After our awesome post about women in hip hop from our fantastic guest blogger Revolution, we’ve decided that we would like to continue with the theme of women and music via a few more guest bloggers who will extol their wisdom over the coming month. But to start off the women and music theme posts, I thought I’d ask for a little share & tell time. Oftentimes we talk about the CLICK moment–that time in your life where feminism clicked in your mind and you were forever changed. This time, though, we’d like to come at it from another direction:
Who was the female/feminist singer or band (and what was the album) that made you CLICK in a female-positive way?
As for me: it was 1997 and it was this:
College Girls: Bluestockings, Sex Kittens and Co-eds, Then & Now by Lynn Peril
Proud Daughter: “I have made 100 in algebra, 96 in Latin, 90 in Greek, 88-1/2 in mental philosophy, and 95 in history; are you not satisfied with my record?”
Father: “Yes, indeed, and if your husband happens to know anything about housekeeping, sewing and cooking, I am sure your married life will be very happy.”
I’ve been wanting to read this book for quite a while and I was definitely not disappointed. As someone who grew up in the girl-power-Lilith-fair-empowering-women nineties, I admit that I sometimes forget how far we’ve actually come. This book did well to remind me that not even 40 years ago women were not afforded the luxuries of education that we have today–or, at least, they were constantly reminded that if they chose to attend college for their B.A. they also better be seeking their MRS. (the most important thing to a woman, mind you.) College Girls did a fantastic job of following the college girl through her bluestockings stereotype of the 1860s (where educated women were suspiciously eyed and denounced as destined for spinsterhood) all the way through to the sex kitten stereotype of the 1950s (where her sweater-sets showed off her *ahem* assets as she cared more about getting pinned than getting A’s).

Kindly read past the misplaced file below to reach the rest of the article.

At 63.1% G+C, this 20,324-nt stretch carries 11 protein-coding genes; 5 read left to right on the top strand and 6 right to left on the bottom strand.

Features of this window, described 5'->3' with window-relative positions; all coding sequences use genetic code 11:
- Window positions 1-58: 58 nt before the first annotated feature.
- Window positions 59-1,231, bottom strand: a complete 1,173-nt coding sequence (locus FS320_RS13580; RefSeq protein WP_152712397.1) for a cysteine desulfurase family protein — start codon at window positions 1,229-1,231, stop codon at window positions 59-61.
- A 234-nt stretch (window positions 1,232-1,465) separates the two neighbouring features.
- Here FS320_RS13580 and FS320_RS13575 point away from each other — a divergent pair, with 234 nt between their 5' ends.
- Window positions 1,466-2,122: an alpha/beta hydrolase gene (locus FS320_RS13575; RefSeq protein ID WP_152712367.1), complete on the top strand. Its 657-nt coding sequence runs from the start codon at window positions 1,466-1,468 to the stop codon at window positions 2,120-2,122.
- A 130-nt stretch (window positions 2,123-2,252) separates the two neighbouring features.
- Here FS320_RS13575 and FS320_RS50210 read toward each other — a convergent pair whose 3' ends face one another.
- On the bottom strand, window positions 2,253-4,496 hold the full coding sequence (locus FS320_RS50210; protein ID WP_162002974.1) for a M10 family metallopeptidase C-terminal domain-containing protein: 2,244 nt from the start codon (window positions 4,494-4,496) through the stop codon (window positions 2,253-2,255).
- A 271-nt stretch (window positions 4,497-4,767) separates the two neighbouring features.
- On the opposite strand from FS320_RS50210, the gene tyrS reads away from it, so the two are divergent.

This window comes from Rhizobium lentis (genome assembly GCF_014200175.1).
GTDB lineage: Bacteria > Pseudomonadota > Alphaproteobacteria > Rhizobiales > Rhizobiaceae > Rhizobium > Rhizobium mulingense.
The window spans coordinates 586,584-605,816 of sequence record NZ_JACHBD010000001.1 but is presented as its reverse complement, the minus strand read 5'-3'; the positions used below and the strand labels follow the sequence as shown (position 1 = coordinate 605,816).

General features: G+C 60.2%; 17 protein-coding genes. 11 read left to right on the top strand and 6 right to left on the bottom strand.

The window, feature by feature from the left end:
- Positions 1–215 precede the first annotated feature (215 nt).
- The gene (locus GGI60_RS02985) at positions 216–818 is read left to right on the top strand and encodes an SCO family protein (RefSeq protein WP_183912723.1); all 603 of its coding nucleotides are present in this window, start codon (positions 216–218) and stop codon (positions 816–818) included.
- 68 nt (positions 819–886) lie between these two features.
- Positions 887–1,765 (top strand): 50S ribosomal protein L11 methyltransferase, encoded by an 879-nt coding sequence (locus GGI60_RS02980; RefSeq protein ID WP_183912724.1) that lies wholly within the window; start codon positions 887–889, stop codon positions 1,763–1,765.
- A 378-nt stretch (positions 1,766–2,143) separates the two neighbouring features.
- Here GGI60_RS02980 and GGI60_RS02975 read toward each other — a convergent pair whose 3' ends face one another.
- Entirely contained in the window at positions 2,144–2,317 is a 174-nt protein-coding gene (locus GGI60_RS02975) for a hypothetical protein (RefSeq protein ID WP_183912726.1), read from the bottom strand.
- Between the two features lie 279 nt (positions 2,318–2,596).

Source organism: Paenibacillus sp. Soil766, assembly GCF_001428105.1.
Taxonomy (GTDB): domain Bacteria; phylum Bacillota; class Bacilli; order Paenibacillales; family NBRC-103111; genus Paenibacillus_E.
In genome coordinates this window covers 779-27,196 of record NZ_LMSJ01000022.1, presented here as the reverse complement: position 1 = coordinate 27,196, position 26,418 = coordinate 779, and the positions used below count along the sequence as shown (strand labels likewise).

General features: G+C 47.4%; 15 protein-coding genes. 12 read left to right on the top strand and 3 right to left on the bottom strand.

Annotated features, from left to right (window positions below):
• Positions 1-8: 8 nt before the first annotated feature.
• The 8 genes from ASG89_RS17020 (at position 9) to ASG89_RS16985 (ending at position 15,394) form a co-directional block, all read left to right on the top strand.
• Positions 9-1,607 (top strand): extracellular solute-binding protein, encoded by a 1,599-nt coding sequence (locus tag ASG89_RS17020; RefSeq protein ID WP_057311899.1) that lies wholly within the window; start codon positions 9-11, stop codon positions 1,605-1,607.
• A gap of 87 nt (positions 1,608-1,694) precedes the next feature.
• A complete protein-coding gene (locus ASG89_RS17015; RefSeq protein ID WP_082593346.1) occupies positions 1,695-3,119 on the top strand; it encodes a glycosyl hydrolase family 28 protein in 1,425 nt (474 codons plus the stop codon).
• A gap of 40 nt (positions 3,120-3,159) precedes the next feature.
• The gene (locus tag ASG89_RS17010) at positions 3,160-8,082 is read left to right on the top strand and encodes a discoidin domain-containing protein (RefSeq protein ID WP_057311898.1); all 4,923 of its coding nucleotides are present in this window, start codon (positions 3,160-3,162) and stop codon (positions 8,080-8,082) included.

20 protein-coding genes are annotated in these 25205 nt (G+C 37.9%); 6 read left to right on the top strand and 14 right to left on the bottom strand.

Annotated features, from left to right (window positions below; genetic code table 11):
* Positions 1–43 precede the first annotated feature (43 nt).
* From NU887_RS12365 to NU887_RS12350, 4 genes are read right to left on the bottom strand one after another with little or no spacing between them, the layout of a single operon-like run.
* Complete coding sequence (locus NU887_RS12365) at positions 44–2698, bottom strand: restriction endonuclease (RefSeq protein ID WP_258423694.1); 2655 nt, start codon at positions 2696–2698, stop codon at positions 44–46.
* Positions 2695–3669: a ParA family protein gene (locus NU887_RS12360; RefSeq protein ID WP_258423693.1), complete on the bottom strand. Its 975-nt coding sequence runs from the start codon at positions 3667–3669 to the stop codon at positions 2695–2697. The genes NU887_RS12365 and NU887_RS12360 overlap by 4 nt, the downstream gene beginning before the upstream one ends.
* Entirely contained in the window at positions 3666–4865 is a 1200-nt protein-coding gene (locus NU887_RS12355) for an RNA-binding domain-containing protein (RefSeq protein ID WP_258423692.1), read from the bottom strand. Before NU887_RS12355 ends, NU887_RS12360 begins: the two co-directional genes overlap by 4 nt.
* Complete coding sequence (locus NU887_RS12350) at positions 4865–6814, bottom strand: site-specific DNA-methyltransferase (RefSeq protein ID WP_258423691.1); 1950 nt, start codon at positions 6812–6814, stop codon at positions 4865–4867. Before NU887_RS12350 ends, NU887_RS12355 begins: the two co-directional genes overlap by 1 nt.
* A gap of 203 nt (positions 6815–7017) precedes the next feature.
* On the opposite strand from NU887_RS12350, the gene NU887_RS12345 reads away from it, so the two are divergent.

Today I’m the angry feminist.
I’ve been…less than fond of Bill O’Reilly for quite some time now, but nothing made me angrier than this clip in which he earns the number one spot on my f**k you list. In the clip, O’Reilly shows Planned Parenthood’s recent commercial that took footage from McCain’s intelligent non-answer when pressed on health care’s coverage of Viagra and not birth control. McCain was unable to answer the question, after a long and awkward silence he states “I don’t know enough about it to give you an informed answer.” Clearly you’ve never thought about birth control, huh? Welcome to the world of women, asshat.
And rightfully so Planned Parenthood had a problem with this, “because women deserve quality affordable health care” (as stated in their commercial). But here’s what O’Reilly had to say, after in an oh-so-unbiased introduction calling Planned Parenthood “fanatics”:
(shakes head condescendingly) “Okay, listen up, Viagra is used to help a medical condition, that’s why it’s covered. Birth control is not a medical condition, it is a choice. Why should I or anybody else have to pay for other people’s choices? Do I have to buy you DINNER before you use the birth control? Give me and every other taxpayer a break, Planned Parenthood.”
Are you offended? Because I’m offended. No, offended doesn’t even cover the expanse of my emotion. The words that he speaks, but most specifically the way in which he says them, is the most condescending misogynist bullshit assholery I have heard in a long while.
Okay. Break from the anger. Divide and conquer.
I bought this month’s edition of Vogue because Nicole Kidman was on the cover.
There’s something about Kidman that I’ve always admired; perhaps it’s that she seems like a woman of character or maybe it’s because she makes movies that she believes in that can be either light-hearted or heavy-hitting.
It seems, however, that John Powers has decided to paint this iconic actor in an uncharacteristically flighty and faddish light: as an airhead female actress who uses pregnancy and childbirth to monopolize the limelight and increase her personal marketability.